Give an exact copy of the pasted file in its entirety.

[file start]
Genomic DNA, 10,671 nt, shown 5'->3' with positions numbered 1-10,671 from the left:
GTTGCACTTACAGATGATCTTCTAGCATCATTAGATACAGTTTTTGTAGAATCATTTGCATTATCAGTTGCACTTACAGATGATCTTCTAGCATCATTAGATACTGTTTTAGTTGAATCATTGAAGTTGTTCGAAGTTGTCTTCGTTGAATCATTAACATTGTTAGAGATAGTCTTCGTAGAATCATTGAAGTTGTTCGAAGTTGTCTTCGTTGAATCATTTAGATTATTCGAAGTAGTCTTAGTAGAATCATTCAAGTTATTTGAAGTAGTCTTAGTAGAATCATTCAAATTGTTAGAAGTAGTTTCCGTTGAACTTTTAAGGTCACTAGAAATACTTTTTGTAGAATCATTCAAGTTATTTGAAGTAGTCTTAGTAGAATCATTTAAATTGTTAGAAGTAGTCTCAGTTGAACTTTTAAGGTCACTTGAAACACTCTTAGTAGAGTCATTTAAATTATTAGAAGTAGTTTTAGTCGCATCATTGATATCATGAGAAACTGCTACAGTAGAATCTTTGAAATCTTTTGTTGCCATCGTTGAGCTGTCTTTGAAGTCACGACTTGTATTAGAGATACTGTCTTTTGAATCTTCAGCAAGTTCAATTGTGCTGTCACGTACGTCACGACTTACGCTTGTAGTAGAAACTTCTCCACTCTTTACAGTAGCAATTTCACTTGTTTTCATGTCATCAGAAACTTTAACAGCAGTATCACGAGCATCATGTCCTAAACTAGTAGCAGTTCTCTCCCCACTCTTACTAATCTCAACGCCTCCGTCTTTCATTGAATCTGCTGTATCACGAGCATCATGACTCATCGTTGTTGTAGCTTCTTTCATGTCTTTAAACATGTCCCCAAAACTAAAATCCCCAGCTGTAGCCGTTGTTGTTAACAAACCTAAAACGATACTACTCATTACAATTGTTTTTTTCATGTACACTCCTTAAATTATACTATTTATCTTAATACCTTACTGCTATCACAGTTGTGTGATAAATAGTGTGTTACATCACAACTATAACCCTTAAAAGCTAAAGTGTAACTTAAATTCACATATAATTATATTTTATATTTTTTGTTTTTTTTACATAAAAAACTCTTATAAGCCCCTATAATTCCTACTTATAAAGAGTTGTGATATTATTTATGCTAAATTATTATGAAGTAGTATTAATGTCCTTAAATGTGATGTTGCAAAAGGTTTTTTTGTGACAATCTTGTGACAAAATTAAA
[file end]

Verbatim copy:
Genomic DNA, 10,671 nt, shown 5'->3' with positions numbered 1-10,671 from the left:
GTTGCACTTACAGATGATCTTCTAGCATCATTAGATACAGTTTTTGTAGAATCATTTGCATTATCAGTTGCACTTACAGATGATCTTCTAGCATCATTAGATACTGTTTTAGTTGAATCATTGAAGTTGTTCGAAGTTGTCTTCGTTGAATCATTAACATTGTTAGAGATAGTCTTCGTAGAATCATTGAAGTTGTTCGAAGTTGTCTTCGTTGAATCATTTAGATTATTCGAAGTAGTCTTAGTAGAATCATTCAAGTTATTTGAAGTAGTCTTAGTAGAATCATTCAAATTGTTAGAAGTAGTTTCCGTTGAACTTTTAAGGTCACTAGAAATACTTTTTGTAGAATCATTCAAGTTATTTGAAGTAGTCTTAGTAGAATCATTTAAATTGTTAGAAGTAGTCTCAGTTGAACTTTTAAGGTCACTTGAAACACTCTTAGTAGAGTCATTTAAATTATTAGAAGTAGTTTTAGTCGCATCATTGATATCATGAGAAACTGCTACAGTAGAATCTTTGAAATCTTTTGTTGCCATCGTTGAGCTGTCTTTGAAGTCACGACTTGTATTAGAGATACTGTCTTTTGAATCTTCAGCAAGTTCAATTGTGCTGTCACGTACGTCACGACTTACGCTTGTAGTAGAAACTTCTCCACTCTTTACAGTAGCAATTTCACTTGTTTTCATGTCATCAGAAACTTTAACAGCAGTATCACGAGCATCATGTCCTAAACTAGTAGCAGTTCTCTCCCCACTCTTACTAATCTCAACGCCTCCGTCTTTCATTGAATCTGCTGTATCACGAGCATCATGACTCATCGTTGTTGTAGCTTCTTTCATGTCTTTAAACATGTCCCCAAAACTAAAATCCCCAGCTGTAGCCGTTGTTGTTAACAAACCTAAAACGATACTACTCATTACAATTGTTTTTTTCATGTACACTCCTTAAATTATACTATTTATCTTAATACCTTACTGCTATCACAGTTGTGTGATAAATAGTGTGTTACATCACAACTATAACCCTTAAAAGCTAAAGTGTAACTTAAATTCACATATAATTATATTTTATATTTTTTGTTTTTTTTACATAAAAAACTCTTATAAGCCCCTATAATTCCTACTTATAAAGAGTTGTGATATTATTTATGCTAAATTATTATGAAGTAGTATTAATGTCCTTAAATGTGATGTTGCAAAAGGTTTTTTTGTGACAATCTTGTGACAAAATTAAA